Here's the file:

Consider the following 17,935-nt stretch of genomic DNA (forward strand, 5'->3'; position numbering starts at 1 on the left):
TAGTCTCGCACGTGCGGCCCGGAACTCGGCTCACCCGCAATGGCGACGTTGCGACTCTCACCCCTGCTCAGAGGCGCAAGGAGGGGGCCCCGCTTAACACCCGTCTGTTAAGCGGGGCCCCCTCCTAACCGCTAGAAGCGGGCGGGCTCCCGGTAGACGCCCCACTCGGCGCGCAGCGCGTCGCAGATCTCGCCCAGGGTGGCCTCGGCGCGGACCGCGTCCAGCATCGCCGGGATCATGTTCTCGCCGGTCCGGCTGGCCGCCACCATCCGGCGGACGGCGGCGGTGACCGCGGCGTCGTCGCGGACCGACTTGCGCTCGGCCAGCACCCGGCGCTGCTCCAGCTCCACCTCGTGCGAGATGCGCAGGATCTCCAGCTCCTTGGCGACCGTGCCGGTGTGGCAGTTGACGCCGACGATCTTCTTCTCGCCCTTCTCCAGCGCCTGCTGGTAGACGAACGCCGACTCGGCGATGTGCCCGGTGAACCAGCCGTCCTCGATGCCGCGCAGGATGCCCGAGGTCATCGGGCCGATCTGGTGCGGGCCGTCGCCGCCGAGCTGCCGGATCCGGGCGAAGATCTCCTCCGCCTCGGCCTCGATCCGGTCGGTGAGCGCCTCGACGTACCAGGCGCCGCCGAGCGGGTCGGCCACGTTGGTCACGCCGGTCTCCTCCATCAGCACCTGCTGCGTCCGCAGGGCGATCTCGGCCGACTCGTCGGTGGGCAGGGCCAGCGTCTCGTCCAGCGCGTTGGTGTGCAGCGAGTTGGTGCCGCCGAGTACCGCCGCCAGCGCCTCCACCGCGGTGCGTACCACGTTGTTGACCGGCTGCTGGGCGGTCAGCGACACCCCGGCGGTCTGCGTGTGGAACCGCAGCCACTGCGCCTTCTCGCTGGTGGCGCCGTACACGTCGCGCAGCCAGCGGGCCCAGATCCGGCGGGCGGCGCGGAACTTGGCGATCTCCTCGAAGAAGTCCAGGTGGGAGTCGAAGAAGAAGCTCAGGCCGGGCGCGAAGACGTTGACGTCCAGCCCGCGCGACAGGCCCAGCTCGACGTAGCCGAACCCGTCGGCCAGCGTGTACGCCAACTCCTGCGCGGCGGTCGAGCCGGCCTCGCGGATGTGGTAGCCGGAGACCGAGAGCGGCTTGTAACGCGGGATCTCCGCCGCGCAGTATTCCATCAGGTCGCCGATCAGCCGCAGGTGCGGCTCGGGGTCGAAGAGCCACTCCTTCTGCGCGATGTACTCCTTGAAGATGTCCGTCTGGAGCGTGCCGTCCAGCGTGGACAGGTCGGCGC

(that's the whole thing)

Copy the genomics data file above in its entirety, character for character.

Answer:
Consider the following 17,935-nt stretch of genomic DNA (forward strand, 5'->3'; position numbering starts at 1 on the left):
TAGTCTCGCACGTGCGGCCCGGAACTCGGCTCACCCGCAATGGCGACGTTGCGACTCTCACCCCTGCTCAGAGGCGCAAGGAGGGGGCCCCGCTTAACACCCGTCTGTTAAGCGGGGCCCCCTCCTAACCGCTAGAAGCGGGCGGGCTCCCGGTAGACGCCCCACTCGGCGCGCAGCGCGTCGCAGATCTCGCCCAGGGTGGCCTCGGCGCGGACCGCGTCCAGCATCGCCGGGATCATGTTCTCGCCGGTCCGGCTGGCCGCCACCATCCGGCGGACGGCGGCGGTGACCGCGGCGTCGTCGCGGACCGACTTGCGCTCGGCCAGCACCCGGCGCTGCTCCAGCTCCACCTCGTGCGAGATGCGCAGGATCTCCAGCTCCTTGGCGACCGTGCCGGTGTGGCAGTTGACGCCGACGATCTTCTTCTCGCCCTTCTCCAGCGCCTGCTGGTAGACGAACGCCGACTCGGCGATGTGCCCGGTGAACCAGCCGTCCTCGATGCCGCGCAGGATGCCCGAGGTCATCGGGCCGATCTGGTGCGGGCCGTCGCCGCCGAGCTGCCGGATCCGGGCGAAGATCTCCTCCGCCTCGGCCTCGATCCGGTCGGTGAGCGCCTCGACGTACCAGGCGCCGCCGAGCGGGTCGGCCACGTTGGTCACGCCGGTCTCCTCCATCAGCACCTGCTGCGTCCGCAGGGCGATCTCGGCCGACTCGTCGGTGGGCAGGGCCAGCGTCTCGTCCAGCGCGTTGGTGTGCAGCGAGTTGGTGCCGCCGAGTACCGCCGCCAGCGCCTCCACCGCGGTGCGTACCACGTTGTTGACCGGCTGCTGGGCGGTCAGCGACACCCCGGCGGTCTGCGTGTGGAACCGCAGCCACTGCGCCTTCTCGCTGGTGGCGCCGTACACGTCGCGCAGCCAGCGGGCCCAGATCCGGCGGGCGGCGCGGAACTTGGCGATCTCCTCGAAGAAGTCCAGGTGGGAGTCGAAGAAGAAGCTCAGGCCGGGCGCGAAGACGTTGACGTCCAGCCCGCGCGACAGGCCCAGCTCGACGTAGCCGAACCCGTCGGCCAGCGTGTACGCCAACTCCTGCGCGGCGGTCGAGCCGGCCTCGCGGATGTGGTAGCCGGAGACCGAGAGCGGCTTGTAACGCGGGATCTCCGCCGCGCAGTATTCCATCAGGTCGCCGATCAGCCGCAGGTGCGGCTCGGGGTCGAAGAGCCACTCCTTCTGCGCGATGTACTCCTTGAAGATGTCCGTCTGGAGCGTGCCGTCCAGCGTGGACAGGTCGGCGC